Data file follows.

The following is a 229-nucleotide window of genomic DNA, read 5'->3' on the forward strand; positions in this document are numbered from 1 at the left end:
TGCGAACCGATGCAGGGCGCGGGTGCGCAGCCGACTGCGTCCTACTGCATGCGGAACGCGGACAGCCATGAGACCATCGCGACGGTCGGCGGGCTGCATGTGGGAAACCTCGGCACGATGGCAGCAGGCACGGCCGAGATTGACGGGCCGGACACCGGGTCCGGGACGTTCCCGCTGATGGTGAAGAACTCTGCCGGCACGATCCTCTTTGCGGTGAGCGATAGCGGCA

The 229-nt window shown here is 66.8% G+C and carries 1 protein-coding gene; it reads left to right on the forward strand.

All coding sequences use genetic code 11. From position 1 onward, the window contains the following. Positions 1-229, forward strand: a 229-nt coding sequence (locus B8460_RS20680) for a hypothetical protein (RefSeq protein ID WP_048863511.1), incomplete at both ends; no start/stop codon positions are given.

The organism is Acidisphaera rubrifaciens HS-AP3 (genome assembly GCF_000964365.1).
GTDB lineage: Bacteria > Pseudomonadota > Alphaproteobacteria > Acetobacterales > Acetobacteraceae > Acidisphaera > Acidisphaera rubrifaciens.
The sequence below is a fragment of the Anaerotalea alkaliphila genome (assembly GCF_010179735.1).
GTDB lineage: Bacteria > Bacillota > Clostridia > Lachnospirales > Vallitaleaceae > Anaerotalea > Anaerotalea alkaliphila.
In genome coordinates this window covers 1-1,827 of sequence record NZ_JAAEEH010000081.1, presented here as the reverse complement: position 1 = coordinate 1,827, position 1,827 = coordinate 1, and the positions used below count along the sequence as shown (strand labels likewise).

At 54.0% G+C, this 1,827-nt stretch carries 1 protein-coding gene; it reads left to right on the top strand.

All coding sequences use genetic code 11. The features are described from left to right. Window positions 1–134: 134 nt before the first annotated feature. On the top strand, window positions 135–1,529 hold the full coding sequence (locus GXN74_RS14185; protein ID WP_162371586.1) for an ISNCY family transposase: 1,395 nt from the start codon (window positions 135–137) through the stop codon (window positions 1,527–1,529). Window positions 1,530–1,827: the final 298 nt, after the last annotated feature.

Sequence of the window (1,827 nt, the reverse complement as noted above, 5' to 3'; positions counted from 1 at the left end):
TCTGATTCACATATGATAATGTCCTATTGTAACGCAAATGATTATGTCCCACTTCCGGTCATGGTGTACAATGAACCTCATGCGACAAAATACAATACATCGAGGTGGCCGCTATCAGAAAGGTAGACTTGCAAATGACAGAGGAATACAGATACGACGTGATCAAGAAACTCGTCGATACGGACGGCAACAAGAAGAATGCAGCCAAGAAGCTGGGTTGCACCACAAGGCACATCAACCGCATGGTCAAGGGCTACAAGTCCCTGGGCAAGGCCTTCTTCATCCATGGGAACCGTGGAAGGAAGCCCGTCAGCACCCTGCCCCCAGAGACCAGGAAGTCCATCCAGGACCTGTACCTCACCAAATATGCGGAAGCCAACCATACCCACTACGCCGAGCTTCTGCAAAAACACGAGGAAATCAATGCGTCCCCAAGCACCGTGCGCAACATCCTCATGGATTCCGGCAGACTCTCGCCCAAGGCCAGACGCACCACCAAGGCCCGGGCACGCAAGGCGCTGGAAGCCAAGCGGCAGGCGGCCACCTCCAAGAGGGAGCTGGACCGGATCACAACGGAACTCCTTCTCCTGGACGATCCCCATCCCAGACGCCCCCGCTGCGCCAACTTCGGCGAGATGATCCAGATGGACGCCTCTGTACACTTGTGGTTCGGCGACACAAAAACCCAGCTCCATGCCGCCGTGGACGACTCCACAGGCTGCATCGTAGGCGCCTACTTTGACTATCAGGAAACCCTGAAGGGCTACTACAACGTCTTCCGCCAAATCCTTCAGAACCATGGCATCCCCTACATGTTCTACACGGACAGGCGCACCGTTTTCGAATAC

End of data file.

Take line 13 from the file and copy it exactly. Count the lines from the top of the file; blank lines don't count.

TCTGATTCACATATGATAATGTCCTATTGTAACGCAAATGATTATGTCCCACTTCCGGTCATGGTGTACAATGAACCTCATGCGACAAAATACAATACATCGAGGTGGCCGCTATCAGAAAGGTAGACTTGCAAATGACAGAGGAATACAGATACGACGTGATCAAGAAACTCGTCGATACGGACGGCAACAAGAAGAATGCAGCCAAGAAGCTGGGTTGCACCACAAGGCACATCAACCGCATGGTCAAGGGCTACAAGTCCCTGGGCAAGGCCTTCTTCATCCATGGGAACCGTGGAAGGAAGCCCGTCAGCACCCTGCCCCCAGAGACCAGGAAGTCCATCCAGGACCTGTACCTCACCAAATATGCGGAAGCCAACCATACCCACTACGCCGAGCTTCTGCAAAAACACGAGGAAATCAATGCGTCCCCAAGCACCGTGCGCAACATCCTCATGGATTCCGGCAGACTCTCGCCCAAGGCCAGACGCACCACCAAGGCCCGGGCACGCAAGGCGCTGGAAGCCAAGCGGCAGGCGGCCACCTCCAAGAGGGAGCTGGACCGGATCACAACGGAACTCCTTCTCCTGGACGATCCCCATCCCAGACGCCCCCGCTGCGCCAACTTCGGCGAGATGATCCAGATGGACGCCTCTGTACACTTGTGGTTCGGCGACACAAAAACCCAGCTCCATGCCGCCGTGGACGACTCCACAGGCTGCATCGTAGGCGCCTACTTTGACTATCAGGAAACCCTGAAGGGCTACTACAACGTCTTCCGCCAAATCCTTCAGAACCATGGCATCCCCTACATGTTCTACACGGACAGGCGCACCGTTTTCGAATAC